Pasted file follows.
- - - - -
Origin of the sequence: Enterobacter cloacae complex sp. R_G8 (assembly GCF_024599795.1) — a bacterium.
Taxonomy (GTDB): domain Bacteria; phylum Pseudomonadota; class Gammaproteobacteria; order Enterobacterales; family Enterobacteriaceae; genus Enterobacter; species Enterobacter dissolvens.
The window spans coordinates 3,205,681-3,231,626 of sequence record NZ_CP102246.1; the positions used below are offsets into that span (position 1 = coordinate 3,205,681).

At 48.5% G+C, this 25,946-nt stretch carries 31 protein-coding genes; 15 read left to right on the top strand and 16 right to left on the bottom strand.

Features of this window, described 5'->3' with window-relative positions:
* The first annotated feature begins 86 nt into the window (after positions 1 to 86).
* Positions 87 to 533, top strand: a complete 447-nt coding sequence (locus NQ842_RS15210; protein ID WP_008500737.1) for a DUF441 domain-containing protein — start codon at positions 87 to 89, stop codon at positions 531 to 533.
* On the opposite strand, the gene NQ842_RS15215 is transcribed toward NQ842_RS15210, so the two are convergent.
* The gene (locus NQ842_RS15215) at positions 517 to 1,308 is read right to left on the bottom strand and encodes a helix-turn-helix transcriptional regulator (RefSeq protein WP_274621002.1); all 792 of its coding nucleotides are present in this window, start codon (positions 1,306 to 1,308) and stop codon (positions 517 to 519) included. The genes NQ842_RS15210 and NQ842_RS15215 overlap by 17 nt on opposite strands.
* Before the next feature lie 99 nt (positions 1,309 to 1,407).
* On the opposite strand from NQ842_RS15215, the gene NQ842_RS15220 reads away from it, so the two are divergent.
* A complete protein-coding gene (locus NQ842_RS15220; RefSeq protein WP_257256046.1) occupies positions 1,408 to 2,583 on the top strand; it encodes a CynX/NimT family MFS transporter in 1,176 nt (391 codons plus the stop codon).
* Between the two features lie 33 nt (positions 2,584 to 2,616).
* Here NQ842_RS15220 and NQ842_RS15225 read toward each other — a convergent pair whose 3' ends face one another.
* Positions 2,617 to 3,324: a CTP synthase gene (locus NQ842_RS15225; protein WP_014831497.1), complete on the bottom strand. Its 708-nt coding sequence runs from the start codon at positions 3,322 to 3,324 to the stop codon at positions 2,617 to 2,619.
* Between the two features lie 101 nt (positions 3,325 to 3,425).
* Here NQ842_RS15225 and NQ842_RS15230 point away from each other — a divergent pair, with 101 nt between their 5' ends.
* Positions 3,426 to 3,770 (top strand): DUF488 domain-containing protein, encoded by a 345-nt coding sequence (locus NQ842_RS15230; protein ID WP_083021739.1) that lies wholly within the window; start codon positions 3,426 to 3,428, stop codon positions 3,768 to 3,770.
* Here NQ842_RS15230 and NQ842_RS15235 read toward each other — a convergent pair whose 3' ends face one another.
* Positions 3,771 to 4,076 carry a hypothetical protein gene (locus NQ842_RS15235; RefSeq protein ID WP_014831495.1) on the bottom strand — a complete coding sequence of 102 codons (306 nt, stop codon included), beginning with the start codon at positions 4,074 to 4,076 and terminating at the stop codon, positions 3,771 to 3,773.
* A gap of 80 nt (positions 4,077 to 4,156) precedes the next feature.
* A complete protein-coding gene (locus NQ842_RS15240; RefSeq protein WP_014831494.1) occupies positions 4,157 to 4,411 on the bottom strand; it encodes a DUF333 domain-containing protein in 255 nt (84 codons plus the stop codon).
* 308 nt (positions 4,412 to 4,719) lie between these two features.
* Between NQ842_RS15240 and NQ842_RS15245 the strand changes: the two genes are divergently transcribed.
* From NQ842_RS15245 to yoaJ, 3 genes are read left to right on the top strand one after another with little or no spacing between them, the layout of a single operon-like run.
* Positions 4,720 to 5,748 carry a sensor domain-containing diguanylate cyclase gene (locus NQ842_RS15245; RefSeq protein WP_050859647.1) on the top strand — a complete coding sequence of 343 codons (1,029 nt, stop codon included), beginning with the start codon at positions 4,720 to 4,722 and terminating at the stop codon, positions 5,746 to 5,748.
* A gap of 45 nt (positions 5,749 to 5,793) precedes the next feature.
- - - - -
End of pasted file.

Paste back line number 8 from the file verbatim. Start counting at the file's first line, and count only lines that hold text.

* On the opposite strand, the gene NQ842_RS15215 is transcribed toward NQ842_RS15210, so the two are convergent.